Read the section carefully, however, and consider that you must originally have the right to
claim a lien in order to make a claim for breach of trust. While not summary in nature, nor
providing some guarantee of payment through the posting of security, a breach of trust action
goes right to the heart of a construction payment pyramid and they result in a quicker payment
than the more cumbersome “summary” prosecution of a lien action.
Last, do not forget good old-fashioned negotiation. If your client’s lien rights have
expired, call the owner and/or debtor and see how cooperative they are willing to be toward
payment of your client. Perhaps your client provides some useful service or material that can
only be supplied by your client, which service and material may be withheld if payment is not
LIENS LOST AND FOUND
There are three basic ways to lose a lien. The first is never to register it at all. In other
words, to miss the 45 day period from the date of last supply. I include in this liens which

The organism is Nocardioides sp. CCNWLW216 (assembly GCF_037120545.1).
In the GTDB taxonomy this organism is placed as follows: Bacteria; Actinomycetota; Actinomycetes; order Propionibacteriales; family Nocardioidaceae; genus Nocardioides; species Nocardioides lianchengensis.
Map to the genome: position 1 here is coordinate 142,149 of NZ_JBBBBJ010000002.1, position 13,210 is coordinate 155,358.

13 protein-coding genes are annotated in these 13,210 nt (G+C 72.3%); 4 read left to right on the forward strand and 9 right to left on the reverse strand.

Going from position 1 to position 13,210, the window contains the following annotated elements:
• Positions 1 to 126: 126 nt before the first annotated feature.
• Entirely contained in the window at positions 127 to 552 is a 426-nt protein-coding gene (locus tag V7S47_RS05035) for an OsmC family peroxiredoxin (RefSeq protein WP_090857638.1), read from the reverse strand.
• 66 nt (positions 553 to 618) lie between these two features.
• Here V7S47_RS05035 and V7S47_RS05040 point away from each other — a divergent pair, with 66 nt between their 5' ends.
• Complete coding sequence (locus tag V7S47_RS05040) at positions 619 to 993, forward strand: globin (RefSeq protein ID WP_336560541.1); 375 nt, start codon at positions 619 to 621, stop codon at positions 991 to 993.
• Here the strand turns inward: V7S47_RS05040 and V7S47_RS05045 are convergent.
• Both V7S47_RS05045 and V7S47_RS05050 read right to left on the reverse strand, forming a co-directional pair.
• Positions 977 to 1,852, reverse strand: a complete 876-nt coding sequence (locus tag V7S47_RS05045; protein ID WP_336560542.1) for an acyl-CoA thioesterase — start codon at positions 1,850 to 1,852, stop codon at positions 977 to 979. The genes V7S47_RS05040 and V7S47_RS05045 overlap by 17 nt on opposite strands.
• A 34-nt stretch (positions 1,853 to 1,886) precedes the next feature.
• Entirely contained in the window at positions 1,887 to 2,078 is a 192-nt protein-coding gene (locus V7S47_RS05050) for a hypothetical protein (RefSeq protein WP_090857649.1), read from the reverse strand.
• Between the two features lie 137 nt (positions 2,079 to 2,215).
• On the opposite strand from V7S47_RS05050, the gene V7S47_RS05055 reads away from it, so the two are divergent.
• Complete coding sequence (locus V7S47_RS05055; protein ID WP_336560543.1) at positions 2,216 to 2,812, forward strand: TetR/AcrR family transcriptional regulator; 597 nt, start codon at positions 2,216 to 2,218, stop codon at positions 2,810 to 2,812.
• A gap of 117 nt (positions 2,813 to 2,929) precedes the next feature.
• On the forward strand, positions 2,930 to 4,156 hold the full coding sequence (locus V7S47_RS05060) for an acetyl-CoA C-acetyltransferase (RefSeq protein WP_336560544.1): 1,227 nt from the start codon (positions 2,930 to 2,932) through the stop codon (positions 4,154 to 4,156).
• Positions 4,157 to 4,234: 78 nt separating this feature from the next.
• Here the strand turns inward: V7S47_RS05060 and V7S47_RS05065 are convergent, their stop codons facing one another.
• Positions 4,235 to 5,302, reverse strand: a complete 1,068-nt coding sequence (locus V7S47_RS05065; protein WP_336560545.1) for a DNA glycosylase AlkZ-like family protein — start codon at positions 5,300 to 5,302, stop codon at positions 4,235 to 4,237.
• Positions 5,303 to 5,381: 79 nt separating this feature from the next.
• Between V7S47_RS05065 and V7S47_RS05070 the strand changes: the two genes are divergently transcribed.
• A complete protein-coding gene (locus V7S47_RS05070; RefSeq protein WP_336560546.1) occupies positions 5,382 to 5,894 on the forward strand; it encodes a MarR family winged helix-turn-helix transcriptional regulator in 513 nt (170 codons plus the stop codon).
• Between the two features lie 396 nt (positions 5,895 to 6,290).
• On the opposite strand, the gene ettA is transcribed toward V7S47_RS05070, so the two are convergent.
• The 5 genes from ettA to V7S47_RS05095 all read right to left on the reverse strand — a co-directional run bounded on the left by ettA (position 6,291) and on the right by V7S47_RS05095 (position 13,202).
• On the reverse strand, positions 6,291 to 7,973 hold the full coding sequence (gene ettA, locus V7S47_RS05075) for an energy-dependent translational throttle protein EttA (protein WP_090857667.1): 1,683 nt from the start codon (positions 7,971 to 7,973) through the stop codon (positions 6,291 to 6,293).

contain errors in land descriptions and other breaches of the form that cannot be reasonably
corrected. These are failures in preservation of the lien.
The second most common way to lose lien rights are failures of perfection; that is, failing
to commence an action on the lien or failing to register a certification of action on title within the
timelines prescribed by the Act.
The third way to lose lien rights is by failing to set the matter down for trial within the
two-year limitation period from the date of perfection of the lien.
I will deal with each of these lost lien rights in order.
With respect to losses by failing to preserve, the first rule is to trust no one until your
client has paid by real money. What I mean by this is I have heard of lots of situations where
unscrupulous contractors talk lien claimants and their lawyers out of liening with vague promises
of payment if a lien does not get registered. Of course, day 45 comes and goes and payment is
not forthcoming. I have seen this both in the early stages of a project and upon promises of
release of holdback and upon certification of substantial completion. If the cheque-writing
machine is broken according to the contractor, have them write a certified cheque or bank draft
created by hand. I will leave it to your imagination as to what could be broken if they refuse to
do it by hand! Uncertified cheques are not payment. Payment has to be real and immediate in
order to avoid a lien being lost by failure to preserve.
If your lien contains an error as to quantum or party description, do not under any